Dr. Raab describes the importance of journal writing in these quotes from "Writing For Bliss":

"A journal, diary, or notebook - whatever you choose to call it - can play many roles.  It can serve as a vehicle for self-expression, a tool for clarity, a repository for observations, and a container for thoughts.  A journal may also be a powerful tool for comfort during difficult times...Journal writing can be as calming and grounding as meditation is.  It can orientate you and stabilize your emotions."

I highly recommend Dr. Raab's step by step guide, "Writing For Bliss," which is extremely thorough and includes numerous exercises to get you in the habit of therapeutic writing. It is a good way to get real with yourself and to confront painful memories from the past. It helps you to learn to write from your heart, which is where the truth is, rather than from your mind. It also helps get you started on writing your own poetry and memoirs, if you've ever considered doing that.

Basically, I don't know what I would do if I didn't have writing to release my tensions and emotions. It's truly amazing how something so simple and cheap can heal so much!


  1. Hi Chrissi, your comments here about therapeutic writing is good advice and important for any writer, whether a nonfiction writer, creative writer or casual blogger. I have wrote in diaries and journals since I was a kid and teenager. I usually write several personal journals for myself every year which include the highlights and lessons I experienced throughout the year, plus my insights, ideas and thoughts on any topic I am interested in. I often separate those kind of general topics from personal therapeutic type emotional purging into a different journal. There have been many times that I was drawn to re-read an older journal, which gave me a new insight or perspective or reminded me of something important.

    I think it is important for writers to keep everything they write, whether they think it has value or not, because they could decide a year later that it would be good subject material for a blog post, book, song, movie, etc. You never know who might benefit from your words and who might appreciate your writing.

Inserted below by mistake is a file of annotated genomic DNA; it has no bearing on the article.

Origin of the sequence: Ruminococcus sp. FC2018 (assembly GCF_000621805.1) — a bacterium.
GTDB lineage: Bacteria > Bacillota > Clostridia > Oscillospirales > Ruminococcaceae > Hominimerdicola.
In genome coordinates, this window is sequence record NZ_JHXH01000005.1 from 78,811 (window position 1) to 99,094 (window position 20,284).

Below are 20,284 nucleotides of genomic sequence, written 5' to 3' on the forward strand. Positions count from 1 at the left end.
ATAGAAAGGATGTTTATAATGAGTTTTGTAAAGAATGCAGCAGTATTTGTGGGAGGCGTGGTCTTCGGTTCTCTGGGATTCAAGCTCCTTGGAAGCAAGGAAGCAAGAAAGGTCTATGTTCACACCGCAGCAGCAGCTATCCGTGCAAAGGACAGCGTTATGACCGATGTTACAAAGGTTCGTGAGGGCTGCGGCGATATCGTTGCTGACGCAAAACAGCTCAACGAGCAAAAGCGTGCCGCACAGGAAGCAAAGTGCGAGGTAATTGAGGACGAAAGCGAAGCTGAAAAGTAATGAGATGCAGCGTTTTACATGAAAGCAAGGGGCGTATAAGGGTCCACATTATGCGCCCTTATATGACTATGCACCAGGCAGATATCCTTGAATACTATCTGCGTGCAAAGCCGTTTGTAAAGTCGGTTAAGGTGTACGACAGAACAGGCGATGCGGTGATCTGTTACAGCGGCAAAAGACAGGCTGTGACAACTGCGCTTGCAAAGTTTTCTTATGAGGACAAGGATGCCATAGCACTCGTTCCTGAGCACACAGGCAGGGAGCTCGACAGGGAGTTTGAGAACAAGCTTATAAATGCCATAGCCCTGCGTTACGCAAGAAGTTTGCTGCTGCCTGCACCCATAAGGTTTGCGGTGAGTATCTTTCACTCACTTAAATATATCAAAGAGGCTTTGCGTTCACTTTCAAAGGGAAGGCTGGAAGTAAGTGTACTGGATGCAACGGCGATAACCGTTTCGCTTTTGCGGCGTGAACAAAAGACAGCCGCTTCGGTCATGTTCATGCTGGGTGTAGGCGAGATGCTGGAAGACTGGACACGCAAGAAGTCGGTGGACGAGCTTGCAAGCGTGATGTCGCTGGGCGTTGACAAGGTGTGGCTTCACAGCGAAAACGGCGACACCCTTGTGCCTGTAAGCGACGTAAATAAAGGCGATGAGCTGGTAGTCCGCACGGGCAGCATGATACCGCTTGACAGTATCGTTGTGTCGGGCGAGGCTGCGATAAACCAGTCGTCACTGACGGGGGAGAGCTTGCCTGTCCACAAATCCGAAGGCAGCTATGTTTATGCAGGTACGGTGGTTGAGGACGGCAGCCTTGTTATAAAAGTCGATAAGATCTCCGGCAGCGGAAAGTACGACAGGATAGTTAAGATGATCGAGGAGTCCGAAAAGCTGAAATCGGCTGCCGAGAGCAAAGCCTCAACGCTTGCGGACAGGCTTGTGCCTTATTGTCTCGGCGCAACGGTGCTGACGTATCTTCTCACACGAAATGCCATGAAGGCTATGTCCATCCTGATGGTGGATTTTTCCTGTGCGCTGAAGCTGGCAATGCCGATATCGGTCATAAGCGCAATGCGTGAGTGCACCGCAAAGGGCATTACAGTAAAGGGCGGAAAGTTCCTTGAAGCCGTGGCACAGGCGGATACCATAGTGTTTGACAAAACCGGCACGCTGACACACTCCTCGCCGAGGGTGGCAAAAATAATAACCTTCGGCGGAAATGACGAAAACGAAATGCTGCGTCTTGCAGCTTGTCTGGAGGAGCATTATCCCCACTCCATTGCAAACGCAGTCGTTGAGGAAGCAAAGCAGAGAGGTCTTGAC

I also want to share with you and your readers another good resource is The Artist's Way books by Julia Cameron, in which she and her co-authors describe their practice of writing "morning pages" which is a therapeutic writing practice done daily to allow oneself to express our various inner voices. Journaling (privately) allows writers to express their different "inner selves" which express in the mind and emotions as different personalities, such as our inner child, our critical adult, our optimistic, hopeful self, etc. Like characters in a book! :) When we allow our inner selves to express themselves fully through our private journal writing, we are freeing ourselves up from the negativity and stress that usually happens when these inner voices are suppressed and not allowed an outlet.

    A writer can also choose to share their private journaling publicly on a blog if they want, which can be helpful for other people to learn how to use journaling therapeutically as well as creative inspiration.

    1. Hi Carrie! Thanks for reading! I really can't stress enough how essential I believe therapeutic writing is. I think everyone could benefit from it, not just writers. I hope more people give it a try!